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Chandrashekhar goes back in time to Bishan Bedi's best spell

October 23, 2023 21:08 IST

Bhagwat Chandrasekhar, Bishan Singh Bedi, Erapalli Prasanna and Srinivas Venkatraghavan

IMAGE: Bhagwat Chandrasekhar, Bishan Singh Bedi, Erapalli Prasanna and Srinivas Venkatraghavan. Photograph: Getty Images from the Rediff Archives 

Champion bowler, candid person and the strong, moral voice of Indian cricket, that's how Bishan Singh Bedi, who died on Monday, lived in the memories of his contemporaries and successors.

Bedi, who took 266 wickets from 67 Tests, was one of the finest left-arm spinners to have graced cricket.

But for BS Chandrasekhar, who shared the field with Bedi for long years he was much more than a fine cricketer or teammate.


"It is a very sad news for me. I have shared such a long friendship with Bedi. He was so much more than a teammate, a true friend whom I could call anytime and speak. It's a huge personal loss," Chandrasekhar, who formed one part of the famous spin quartet along with Bedi, EAS Prasanna and S Venkataraghavan, told PTI.

However, Chandrasekhar, who had seen the Delhiite's brilliance from close quarters, could not avoid talking about Bedi the cricketer.

"He was a terrific bowler. His use of crease and angles were just stunning. Batsmen often were made nervous by the prospect of facing him, he had just about every trick up his sleeve, not to mention his flight," said Chandrasekhar.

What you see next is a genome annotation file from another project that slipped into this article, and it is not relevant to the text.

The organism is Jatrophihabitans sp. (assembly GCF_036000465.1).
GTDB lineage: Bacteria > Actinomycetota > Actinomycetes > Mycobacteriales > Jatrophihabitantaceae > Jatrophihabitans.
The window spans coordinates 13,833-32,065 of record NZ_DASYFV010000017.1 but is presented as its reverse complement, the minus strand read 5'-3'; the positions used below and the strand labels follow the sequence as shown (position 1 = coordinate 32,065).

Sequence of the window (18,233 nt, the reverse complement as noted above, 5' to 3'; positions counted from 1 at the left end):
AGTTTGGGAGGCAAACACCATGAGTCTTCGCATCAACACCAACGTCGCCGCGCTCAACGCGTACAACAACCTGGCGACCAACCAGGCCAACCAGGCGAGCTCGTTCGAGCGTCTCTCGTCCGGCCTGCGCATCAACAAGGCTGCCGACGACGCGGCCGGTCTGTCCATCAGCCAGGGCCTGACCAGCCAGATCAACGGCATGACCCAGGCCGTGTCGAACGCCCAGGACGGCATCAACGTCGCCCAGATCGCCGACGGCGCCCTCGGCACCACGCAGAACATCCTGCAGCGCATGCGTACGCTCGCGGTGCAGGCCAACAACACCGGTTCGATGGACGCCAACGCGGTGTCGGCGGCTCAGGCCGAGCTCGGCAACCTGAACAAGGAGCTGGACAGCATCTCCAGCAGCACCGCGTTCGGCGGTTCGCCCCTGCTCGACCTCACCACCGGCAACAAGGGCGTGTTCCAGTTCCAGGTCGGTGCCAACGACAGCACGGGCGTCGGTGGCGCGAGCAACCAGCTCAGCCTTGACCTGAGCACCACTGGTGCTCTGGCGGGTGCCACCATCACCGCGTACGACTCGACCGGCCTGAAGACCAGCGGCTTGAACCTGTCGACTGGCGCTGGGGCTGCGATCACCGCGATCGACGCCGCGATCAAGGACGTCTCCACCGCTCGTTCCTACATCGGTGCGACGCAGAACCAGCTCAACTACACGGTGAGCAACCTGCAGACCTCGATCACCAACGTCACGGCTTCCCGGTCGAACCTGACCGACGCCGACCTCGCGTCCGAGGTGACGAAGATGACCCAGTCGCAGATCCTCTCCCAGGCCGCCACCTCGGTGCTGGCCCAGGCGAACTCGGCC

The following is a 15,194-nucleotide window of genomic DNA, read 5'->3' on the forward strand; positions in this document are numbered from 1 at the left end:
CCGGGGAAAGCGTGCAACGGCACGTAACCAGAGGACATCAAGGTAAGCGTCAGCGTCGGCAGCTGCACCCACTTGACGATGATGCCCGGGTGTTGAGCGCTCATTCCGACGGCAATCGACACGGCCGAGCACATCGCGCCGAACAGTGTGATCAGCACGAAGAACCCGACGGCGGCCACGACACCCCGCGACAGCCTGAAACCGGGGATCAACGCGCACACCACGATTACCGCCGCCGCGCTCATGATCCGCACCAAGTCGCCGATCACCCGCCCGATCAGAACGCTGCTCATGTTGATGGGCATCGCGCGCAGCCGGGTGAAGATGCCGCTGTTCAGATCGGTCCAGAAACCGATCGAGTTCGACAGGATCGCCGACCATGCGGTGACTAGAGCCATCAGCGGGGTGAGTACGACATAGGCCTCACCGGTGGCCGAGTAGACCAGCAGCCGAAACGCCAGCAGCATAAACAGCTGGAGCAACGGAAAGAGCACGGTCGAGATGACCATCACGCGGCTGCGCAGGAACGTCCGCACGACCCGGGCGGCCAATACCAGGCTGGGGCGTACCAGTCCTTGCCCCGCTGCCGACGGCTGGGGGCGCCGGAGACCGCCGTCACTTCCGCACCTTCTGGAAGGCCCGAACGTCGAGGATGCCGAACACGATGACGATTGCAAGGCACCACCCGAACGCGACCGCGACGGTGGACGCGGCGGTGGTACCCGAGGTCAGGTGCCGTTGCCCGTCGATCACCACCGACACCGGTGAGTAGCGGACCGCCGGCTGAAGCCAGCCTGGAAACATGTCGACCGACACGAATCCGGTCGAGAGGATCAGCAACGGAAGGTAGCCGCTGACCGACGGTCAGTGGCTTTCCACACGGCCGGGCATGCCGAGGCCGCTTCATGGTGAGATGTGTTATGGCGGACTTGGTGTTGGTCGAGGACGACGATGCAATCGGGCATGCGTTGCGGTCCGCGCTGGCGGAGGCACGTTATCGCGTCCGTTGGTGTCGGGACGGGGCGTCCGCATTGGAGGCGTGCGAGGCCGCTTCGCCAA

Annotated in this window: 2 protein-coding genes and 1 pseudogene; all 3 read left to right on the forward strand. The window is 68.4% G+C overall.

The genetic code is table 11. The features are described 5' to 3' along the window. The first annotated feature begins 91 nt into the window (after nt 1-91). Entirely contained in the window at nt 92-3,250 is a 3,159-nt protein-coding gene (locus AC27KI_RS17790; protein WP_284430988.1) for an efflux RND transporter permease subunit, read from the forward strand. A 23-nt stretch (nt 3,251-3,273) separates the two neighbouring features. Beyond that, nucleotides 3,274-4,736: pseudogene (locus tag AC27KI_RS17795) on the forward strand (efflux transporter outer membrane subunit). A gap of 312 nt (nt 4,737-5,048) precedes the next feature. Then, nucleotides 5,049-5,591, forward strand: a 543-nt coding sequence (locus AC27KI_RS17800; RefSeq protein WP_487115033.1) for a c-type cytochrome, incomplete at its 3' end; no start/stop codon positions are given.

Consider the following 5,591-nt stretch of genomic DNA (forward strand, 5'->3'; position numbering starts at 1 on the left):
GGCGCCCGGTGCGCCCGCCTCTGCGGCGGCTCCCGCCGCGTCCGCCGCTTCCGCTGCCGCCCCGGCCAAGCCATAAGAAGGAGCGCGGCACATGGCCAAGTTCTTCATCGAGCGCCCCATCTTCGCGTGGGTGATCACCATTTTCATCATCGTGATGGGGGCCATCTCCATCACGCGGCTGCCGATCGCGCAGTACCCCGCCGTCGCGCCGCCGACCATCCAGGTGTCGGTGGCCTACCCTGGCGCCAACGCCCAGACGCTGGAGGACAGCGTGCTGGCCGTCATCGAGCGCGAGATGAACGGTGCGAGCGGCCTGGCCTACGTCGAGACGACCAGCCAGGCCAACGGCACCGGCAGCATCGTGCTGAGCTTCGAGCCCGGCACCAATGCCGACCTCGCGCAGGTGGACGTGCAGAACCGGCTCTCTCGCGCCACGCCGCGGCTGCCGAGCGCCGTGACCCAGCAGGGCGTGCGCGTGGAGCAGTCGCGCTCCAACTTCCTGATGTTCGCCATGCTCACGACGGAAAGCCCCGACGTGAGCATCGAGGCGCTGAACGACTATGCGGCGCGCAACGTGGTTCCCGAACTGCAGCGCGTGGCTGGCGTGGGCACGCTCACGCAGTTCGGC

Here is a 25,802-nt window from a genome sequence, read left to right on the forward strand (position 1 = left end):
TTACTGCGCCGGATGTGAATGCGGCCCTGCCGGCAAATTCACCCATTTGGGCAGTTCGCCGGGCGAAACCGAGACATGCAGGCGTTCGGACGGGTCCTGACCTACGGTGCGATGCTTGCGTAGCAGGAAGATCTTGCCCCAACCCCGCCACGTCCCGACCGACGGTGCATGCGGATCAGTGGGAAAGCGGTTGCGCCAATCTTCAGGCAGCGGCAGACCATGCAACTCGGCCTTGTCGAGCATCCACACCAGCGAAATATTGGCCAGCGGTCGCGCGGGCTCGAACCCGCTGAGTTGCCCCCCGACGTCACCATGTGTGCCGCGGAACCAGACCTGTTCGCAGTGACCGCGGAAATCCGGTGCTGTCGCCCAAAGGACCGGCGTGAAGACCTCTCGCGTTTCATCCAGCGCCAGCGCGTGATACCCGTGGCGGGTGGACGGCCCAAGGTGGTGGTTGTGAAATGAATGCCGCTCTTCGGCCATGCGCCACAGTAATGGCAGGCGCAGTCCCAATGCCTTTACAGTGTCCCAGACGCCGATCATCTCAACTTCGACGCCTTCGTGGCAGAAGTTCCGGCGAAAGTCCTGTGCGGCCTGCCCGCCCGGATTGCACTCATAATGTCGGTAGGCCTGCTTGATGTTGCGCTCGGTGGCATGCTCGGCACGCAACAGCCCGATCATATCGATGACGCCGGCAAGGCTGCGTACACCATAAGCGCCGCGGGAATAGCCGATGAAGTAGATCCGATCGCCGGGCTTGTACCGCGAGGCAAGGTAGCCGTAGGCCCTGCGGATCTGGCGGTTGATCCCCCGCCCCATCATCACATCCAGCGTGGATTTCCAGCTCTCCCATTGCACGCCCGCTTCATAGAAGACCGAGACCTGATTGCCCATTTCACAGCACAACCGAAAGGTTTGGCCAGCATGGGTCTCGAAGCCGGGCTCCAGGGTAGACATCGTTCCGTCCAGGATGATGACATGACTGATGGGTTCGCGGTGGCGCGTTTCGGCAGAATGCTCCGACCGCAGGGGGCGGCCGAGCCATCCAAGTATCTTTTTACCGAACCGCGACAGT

So, what was the best spell of Bedi?

"There were many. In fact, sometimes he would bowl so well and end up with not too many wickets. But his five-wicket haul against England was a crafty one, as they had some good players like (Dennis) Amiss, (Keith) Fletcher and (Mike) Denness," he added.

It was the second Test of the 1972-73 series at the Eden Gardens. Tony Greig and Chris Old shared nine wickets among them to bowl out India for 155 in the second innings, and England chased 192 in the fourth innings.

But Bedi (5/63) and Chandrasekhar (4/42) combined to bowl out the visitors for 163 as India celebrated a 28-run victory at Kolkata.

Former India left-arm spinner Sunil Joshi's voice was cracking over the phone when he shared the memories about his mentor.

"It was a massive loss for me. He was not just a coach, but a mentor, a father-figure. We would spend hours together talking about the art of spin, and about life. He was always a call away for me.

"It is difficult to say how much I have learned from him. He was an ocean of wisdom. I am trying to impart whatever I have learned from him to the next generation," said Joshi, who often credits his spell of 5 for 6 against South Africa in the LG Cup at Nairobi in 1999, to the guidance of Bedi.

VV Kumar, former India leg-spinner who has 599 First-Class wickets, remembered Bedi as a master tactician.

"He was talented and hard-working. He always polished his skills at nets, very crucial for a spinner. He has wonderful control over his craft, his flight and dip always put batsmen in two minds. Such a wonderful bowler to watch. A great loss indeed for cricket," said Kumar.

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